Sky’s the limit for Valley track and field

Cowichan Secondary School’s remarkable success at the provincial high school track and field championships in Langley last weekend, and in the Island championships before that, has coach Steve Ridenour thinking big.

“I think we can possibly knock off Oak Bay,” he said, targeting the school that has reigned atop Island high school track and field for the last quarter-century. “It’s a lofty goal, but I think it’s realistic. Oak Bay wins because of numbers, not because of the talent they have, and right now, the Valley has the best sprinters on the Island.”

Cowichan certainly looks like a team to beat, especially with a girls team that appears to have years of success to come.

“The best part about the girls’ side is that we have no Grade 12s,” Ridenour said. “They’re all Grade 9, 10 and 11 girls. We’re going to be strong next year.”

Cowichan finished with eight medals at the provincial meet, including four golds. Nicole Lindsay won gold in the junior girls 200m and silver in the 400m, and brother Liam claimed bronze in the senior boys long jump and 200m. Ben Williams captured gold in the junior boys triple jump, and Chicago Bains did the same in the senior girls 100m hurdles, while Taryn Smiley took bronze in the senior girls 100m.

Nicole Lindsay, Bains, Smiley and Casey Heyd also teamed up to win gold in the senior girls 4x100m relay, and they have the potential to hit loftier heights.

“I think they want to break the Island record, which Frances Kelsey has, and then break the provincial record,” Ridenour said.

Cow High’s junior girls relay team should have been in the finals as well, but dropped the baton in the heats.

“They had the best time going in, and I think they would have won as well,” Ridenour said.

Cowichan took just two male athletes to the meet – Williams and Liam Lindsay – but they both medalled, and the school might have collected more medals under different circumstances.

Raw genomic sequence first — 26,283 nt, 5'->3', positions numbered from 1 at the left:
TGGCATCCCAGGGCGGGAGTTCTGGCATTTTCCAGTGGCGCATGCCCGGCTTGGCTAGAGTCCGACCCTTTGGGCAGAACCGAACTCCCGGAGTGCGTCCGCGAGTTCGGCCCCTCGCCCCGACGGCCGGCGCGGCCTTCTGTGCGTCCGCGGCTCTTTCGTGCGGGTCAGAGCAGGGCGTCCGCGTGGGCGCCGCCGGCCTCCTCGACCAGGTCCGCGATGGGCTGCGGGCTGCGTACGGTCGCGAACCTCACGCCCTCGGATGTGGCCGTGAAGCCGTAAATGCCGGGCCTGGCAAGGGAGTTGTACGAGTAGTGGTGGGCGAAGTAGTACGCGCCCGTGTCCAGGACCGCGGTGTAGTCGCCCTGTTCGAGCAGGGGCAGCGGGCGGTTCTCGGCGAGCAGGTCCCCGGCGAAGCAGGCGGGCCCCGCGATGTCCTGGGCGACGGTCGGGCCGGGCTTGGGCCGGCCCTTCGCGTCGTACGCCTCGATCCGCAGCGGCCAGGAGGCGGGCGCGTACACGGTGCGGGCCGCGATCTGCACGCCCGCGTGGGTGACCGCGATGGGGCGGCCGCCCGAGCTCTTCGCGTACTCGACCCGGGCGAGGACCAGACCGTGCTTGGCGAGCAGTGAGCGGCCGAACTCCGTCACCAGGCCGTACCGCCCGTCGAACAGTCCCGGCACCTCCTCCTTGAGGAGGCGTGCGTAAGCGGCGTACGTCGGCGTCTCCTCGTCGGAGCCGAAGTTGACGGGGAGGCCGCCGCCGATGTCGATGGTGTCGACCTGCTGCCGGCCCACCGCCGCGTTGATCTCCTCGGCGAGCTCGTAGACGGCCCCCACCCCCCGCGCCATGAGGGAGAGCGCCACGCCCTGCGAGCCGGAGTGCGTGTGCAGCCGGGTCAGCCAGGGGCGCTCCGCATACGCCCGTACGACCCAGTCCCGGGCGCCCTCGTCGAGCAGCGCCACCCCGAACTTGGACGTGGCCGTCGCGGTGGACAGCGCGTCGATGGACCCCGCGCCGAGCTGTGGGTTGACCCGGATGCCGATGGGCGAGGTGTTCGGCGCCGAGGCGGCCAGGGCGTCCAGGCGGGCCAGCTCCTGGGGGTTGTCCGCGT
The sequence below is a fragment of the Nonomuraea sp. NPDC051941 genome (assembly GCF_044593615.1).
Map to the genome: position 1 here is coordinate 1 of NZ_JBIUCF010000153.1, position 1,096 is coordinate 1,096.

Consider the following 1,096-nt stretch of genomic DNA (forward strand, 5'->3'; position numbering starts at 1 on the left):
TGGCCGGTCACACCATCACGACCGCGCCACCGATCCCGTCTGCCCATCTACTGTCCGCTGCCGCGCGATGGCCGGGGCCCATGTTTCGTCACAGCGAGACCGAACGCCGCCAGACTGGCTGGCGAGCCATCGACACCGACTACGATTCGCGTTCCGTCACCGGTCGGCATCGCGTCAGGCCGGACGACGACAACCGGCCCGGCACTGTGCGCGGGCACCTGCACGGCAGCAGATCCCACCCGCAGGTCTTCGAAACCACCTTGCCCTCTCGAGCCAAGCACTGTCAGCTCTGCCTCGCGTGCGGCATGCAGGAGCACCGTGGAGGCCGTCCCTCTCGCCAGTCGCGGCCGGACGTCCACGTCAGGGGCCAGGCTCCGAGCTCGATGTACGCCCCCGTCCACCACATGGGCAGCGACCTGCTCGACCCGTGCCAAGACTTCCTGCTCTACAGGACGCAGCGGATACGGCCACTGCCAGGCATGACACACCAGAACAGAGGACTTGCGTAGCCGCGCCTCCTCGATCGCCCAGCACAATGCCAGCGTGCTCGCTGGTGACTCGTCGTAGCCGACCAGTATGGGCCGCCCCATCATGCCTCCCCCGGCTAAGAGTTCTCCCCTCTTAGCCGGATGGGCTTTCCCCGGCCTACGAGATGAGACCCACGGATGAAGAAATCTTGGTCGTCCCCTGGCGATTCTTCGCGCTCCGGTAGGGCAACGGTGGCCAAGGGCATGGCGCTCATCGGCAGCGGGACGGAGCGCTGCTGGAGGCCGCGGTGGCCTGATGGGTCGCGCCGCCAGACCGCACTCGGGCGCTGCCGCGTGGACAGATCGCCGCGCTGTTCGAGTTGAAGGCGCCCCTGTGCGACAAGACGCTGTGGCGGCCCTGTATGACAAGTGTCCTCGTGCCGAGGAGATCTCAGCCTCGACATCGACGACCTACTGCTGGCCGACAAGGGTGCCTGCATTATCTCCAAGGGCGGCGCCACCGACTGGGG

“Our senior boys relay team had to forfeit because of illness,” Ridenour noted. They would have made the finals at least.”

Ridenour gives credit for the athletes’s success to their coaches outside of school, especially in the sprints.

“It’s not due to us, it’s due to John May,” he said. “He’s doing a fantastic job with them and it’s starting to show with the depth we have with our sprinters.”

Other results for the school included Liam Lindsay’s fourth place in the senior boys 400m, Williams’s fourth in the junior boys high jump, Smiley’s fifth in the senior girls 200m, Heyd’s ninth in the junior girls 100m and 18th in the 200m, and Denise Roy’s eighth in the junior girls 100m and ninth in the 200m.

Cow High wasn’t the only school to bring home gold from the provincial meet. Distance runner Madison Heisterman brought home Queen Margaret’s School’s first-ever gold, winning the junior girls 1500m, and added a silver in the 800m, while teammate Abby Wadsworth finished 10th in the senior girls high jump.

“I’m very happy with how I ran in that race,” Heisterman said. “It’s exhausting to run that number of events in so short of a time. My legs are a little tired, but I’m so happy and grateful to my parents and family for their support.”

Sion Griffiths of Frances Kelsey also won gold in the Grade 8 boys javelin, along with a fourth in shot put, seventh in triple jump and 11th in high jump. Teammate Desirae Ridenour earned a bronze medal in the junior girls 3000m and placed eighth in the 3000m.

Also from Kelsey, Tia Baker placed fifth in the senior girls 400m, seventh in the 200m and 11th in the 100m; Jace Hilton was ninth in the Grade 8 boys 100m; Tyler Leech was 10th in the Grade 8 boys javelin; and Katie Farley was seventh in the Grade 8 girls 3000m Duncan Christian School’s lone representative at provincials, Mikayla Cook, finished 21st in the senior girls long jump.